The last time this blog caught one of her shows all the way through was back in August at Barbes. It figures that she’d open the set there with a song wryly titled Le Français Salé, an enigmatically torchy musette-inflected waltz whose fractured title actually means “salted” rather than “salty,” Being a New York-born and bred historian, it also figures that many of Aigner’s songs would be historical vignettes set to jaunty Americana tunes from across the ages. The second song of the set, propelled by Reuben Radding’s bass and Rima Fand’s sailing violin lines, was a pensive waltz that imagined a relationship between Irving Berlin and the first woman to come in through Ellis Island: only in New York, right? From there Aigner brought the lights down, playing spiky broken chords on her ukulele under Fand’s austerely hazy ambience on a moody tale of Spanish Civil War refugees, resonating even more in this era of civilians in flight across a Europe that doesn’t want them.

Serious as those songs were, when she’s on her game, Aigner is hilarious, and she was here, treating the crowd to a devious take of Kiss Him When He’s Down, a hokum blues shuffle that takes a series of boxing metaphors into the boudoir. The show took another dip downward with a plaintive, wintry waltz before picking up the pace with Crazy, a surreal, tonguetwisting litany of the kind of kooks that a girl in this town can pick up on if she’s so inclined. Raddding gave that one a swingingly terse bass solo.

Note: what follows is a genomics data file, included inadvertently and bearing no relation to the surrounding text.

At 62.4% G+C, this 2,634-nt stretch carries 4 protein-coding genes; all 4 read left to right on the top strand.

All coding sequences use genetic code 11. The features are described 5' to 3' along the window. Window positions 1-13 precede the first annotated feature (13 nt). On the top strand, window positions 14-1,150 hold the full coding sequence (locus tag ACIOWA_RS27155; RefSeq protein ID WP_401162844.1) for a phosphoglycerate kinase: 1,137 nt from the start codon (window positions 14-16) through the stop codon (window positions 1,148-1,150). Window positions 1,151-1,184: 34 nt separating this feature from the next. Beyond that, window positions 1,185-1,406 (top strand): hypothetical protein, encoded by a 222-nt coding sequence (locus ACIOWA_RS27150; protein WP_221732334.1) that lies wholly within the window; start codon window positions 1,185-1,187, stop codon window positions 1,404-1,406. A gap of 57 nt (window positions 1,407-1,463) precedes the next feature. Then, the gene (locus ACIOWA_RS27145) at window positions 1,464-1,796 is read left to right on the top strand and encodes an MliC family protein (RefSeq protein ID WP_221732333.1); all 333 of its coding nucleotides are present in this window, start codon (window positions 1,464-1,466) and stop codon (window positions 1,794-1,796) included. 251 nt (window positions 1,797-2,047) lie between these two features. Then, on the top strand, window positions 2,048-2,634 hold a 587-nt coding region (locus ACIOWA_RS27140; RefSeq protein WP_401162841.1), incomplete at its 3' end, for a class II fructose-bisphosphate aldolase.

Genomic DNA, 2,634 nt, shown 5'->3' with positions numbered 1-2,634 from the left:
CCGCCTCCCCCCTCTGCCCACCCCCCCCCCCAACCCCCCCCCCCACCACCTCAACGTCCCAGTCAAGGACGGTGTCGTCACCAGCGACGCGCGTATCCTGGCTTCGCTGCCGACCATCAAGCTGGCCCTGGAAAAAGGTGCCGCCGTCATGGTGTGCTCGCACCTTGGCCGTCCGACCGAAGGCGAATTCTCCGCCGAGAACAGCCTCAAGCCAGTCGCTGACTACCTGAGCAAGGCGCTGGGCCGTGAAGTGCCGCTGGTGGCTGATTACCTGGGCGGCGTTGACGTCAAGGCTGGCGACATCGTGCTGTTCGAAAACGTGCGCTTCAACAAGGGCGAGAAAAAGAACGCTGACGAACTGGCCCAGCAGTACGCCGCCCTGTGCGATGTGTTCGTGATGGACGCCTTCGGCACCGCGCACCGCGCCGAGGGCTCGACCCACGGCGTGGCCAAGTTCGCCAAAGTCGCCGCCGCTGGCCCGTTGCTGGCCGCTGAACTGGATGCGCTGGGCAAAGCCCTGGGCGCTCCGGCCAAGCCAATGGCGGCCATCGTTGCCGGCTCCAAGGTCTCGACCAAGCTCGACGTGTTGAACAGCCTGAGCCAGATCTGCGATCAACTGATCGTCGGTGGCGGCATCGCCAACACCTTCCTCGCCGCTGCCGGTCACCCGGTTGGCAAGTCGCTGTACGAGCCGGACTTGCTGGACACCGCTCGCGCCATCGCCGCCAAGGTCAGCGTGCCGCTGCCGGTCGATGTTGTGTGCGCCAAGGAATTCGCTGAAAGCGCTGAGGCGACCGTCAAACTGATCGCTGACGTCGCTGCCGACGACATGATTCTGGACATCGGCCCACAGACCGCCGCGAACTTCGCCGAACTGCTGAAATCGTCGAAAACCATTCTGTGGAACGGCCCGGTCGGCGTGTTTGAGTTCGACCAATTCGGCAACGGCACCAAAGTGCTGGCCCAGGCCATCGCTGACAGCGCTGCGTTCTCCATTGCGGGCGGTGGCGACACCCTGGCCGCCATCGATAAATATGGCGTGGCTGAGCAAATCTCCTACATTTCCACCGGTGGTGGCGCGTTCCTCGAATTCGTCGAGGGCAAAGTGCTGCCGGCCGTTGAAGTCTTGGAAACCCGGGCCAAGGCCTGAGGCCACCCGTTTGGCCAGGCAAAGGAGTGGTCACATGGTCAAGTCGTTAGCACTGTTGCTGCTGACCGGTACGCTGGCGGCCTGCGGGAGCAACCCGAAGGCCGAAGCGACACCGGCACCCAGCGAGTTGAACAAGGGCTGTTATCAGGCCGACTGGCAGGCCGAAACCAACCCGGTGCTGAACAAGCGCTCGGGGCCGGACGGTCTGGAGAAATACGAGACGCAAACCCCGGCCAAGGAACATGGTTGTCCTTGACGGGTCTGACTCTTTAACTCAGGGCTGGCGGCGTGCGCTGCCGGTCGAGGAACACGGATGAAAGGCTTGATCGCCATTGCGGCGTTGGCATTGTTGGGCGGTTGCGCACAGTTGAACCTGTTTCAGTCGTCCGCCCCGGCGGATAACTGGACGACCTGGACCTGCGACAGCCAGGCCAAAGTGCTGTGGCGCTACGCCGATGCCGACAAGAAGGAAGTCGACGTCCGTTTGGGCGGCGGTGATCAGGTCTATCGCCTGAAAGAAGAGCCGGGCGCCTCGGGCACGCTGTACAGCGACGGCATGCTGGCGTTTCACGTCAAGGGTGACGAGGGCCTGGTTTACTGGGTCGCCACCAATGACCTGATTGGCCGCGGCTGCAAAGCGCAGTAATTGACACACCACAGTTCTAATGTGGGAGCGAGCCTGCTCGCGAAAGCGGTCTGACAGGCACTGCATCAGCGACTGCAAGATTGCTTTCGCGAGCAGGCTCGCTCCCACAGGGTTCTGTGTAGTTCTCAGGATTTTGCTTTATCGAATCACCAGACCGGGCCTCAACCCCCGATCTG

From there Aigner channeled a muted woundedness on a plush cover of a ballad by Pinataland – a group she’s often collaborated with over the years – its narrator drifting further and further into space. Interestingly, the best song of the night was the most angst-fueled one, a biting, flamenco-infused take of Greener, awash in bitterness and schadenfreude and images of being stuck on the outside looking in. From there she went into Tex-Mex territory, then Pearl Polly Adler, an unexpectedly bittersweet reminiscence told from the point of view of the high-end brothel owner who did a brisk business with FDR.

Aigner was also one of the stars of the most recent monthly Murder Ballad Mondays extravaganza at Branded Saloon, treating the crowd to a low-key, smoldering cover of Neil Young’s Down by the River as well as a brand-new, metaphorically bristling original which she said was directed toward a composite of ex-boyfriends rather than any specific person. Which raises the inevitable question of what guy in his right mind would mess up with a woman whose voice can pull you off the ledge like Aigner’s can? Then again, the world is full of nuts.

The Hot Jazz Jumpers Revisit and Reinvent the Wildly Syncretic Spirit of the 1920s

True to their name, the Hot Jazz Jumpers‘s sound springboards off of oldtimey 20s and 30s swing. And in the spirit of those mostly unsung, regional combos who ripped up dancefloors back in the day, the Hot Jazz Jumpers mash up styles from all over the map. The seventeen tracks on their new album The Very Next Thing and live concert dvd comprise swing, delta blues, southern rock, C&W, Carolina Coast folk music, free improvisation and more. So their sound is totally retro – yet completely in the here and now, another case where the old is new again. they’re playing the album release show on Friday, November 6 at 11 PM in the cozy confines at Pete’s, which should be party in a box – literally. As a bonus, guitarist/bandleader Nick Russo does double duty, opening the night at 10 with a set with his ambitious large-ensemble jazz project Nick Russo +11, who’re celebrating their ninth year in business.